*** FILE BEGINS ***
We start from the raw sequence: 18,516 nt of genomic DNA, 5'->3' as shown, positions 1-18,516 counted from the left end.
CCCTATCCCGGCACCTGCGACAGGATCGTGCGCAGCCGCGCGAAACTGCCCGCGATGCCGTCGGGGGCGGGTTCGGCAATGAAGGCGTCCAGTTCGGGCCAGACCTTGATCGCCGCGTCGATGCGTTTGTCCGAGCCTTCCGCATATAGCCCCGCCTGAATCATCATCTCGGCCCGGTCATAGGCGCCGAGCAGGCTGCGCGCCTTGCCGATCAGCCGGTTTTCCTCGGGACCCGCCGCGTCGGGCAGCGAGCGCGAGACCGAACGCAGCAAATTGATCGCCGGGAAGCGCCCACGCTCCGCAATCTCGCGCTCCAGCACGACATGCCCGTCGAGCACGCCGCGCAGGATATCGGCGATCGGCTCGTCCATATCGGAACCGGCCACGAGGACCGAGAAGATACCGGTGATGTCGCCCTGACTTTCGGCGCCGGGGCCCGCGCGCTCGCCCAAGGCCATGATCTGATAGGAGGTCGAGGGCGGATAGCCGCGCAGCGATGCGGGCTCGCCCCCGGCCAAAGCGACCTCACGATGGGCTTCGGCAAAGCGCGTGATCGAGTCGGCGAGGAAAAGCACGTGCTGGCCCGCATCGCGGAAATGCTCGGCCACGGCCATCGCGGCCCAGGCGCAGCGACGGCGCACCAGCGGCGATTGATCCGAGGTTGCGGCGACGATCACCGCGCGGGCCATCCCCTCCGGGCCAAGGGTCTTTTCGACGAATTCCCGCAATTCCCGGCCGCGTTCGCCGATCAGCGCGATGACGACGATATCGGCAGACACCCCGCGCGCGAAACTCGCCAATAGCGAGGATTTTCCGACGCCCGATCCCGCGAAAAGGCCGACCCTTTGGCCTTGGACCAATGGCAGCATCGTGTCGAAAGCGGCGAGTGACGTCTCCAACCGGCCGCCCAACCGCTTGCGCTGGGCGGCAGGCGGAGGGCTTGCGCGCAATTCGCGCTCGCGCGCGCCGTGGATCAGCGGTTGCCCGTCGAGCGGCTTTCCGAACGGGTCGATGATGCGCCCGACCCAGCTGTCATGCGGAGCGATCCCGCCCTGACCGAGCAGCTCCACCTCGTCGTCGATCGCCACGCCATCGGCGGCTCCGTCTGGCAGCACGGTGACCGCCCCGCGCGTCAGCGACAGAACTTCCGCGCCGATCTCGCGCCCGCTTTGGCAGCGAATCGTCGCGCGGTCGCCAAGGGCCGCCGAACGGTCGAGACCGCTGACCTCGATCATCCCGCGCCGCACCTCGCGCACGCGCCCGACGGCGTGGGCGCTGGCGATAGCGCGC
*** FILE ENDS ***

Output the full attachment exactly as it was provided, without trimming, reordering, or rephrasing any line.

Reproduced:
We start from the raw sequence: 18,516 nt of genomic DNA, 5'->3' as shown, positions 1-18,516 counted from the left end.
CCCTATCCCGGCACCTGCGACAGGATCGTGCGCAGCCGCGCGAAACTGCCCGCGATGCCGTCGGGGGCGGGTTCGGCAATGAAGGCGTCCAGTTCGGGCCAGACCTTGATCGCCGCGTCGATGCGTTTGTCCGAGCCTTCCGCATATAGCCCCGCCTGAATCATCATCTCGGCCCGGTCATAGGCGCCGAGCAGGCTGCGCGCCTTGCCGATCAGCCGGTTTTCCTCGGGACCCGCCGCGTCGGGCAGCGAGCGCGAGACCGAACGCAGCAAATTGATCGCCGGGAAGCGCCCACGCTCCGCAATCTCGCGCTCCAGCACGACATGCCCGTCGAGCACGCCGCGCAGGATATCGGCGATCGGCTCGTCCATATCGGAACCGGCCACGAGGACCGAGAAGATACCGGTGATGTCGCCCTGACTTTCGGCGCCGGGGCCCGCGCGCTCGCCCAAGGCCATGATCTGATAGGAGGTCGAGGGCGGATAGCCGCGCAGCGATGCGGGCTCGCCCCCGGCCAAAGCGACCTCACGATGGGCTTCGGCAAAGCGCGTGATCGAGTCGGCGAGGAAAAGCACGTGCTGGCCCGCATCGCGGAAATGCTCGGCCACGGCCATCGCGGCCCAGGCGCAGCGACGGCGCACCAGCGGCGATTGATCCGAGGTTGCGGCGACGATCACCGCGCGGGCCATCCCCTCCGGGCCAAGGGTCTTTTCGACGAATTCCCGCAATTCCCGGCCGCGTTCGCCGATCAGCGCGATGACGACGATATCGGCAGACACCCCGCGCGCGAAACTCGCCAATAGCGAGGATTTTCCGACGCCCGATCCCGCGAAAAGGCCGACCCTTTGGCCTTGGACCAATGGCAGCATCGTGTCGAAAGCGGCGAGTGACGTCTCCAACCGGCCGCCCAACCGCTTGCGCTGGGCGGCAGGCGGAGGGCTTGCGCGCAATTCGCGCTCGCGCGCGCCGTGGATCAGCGGTTGCCCGTCGAGCGGCTTTCCGAACGGGTCGATGATGCGCCCGACCCAGCTGTCATGCGGAGCGATCCCGCCCTGACCGAGCAGCTCCACCTCGTCGTCGATCGCCACGCCATCGGCGGCTCCGTCTGGCAGCACGGTGACCGCCCCGCGCGTCAGCGACAGAACTTCCGCGCCGATCTCGCGCCCGCTTTGGCAGCGAATCGTCGCGCGGTCGCCAAGGGCCGCCGAACGGTCGAGACCGCTGACCTCGATCATCCCGCGCCGCACCTCGCGCACGCGCCCGACGGCGTGGGCGCTGGCGATAGCGCGC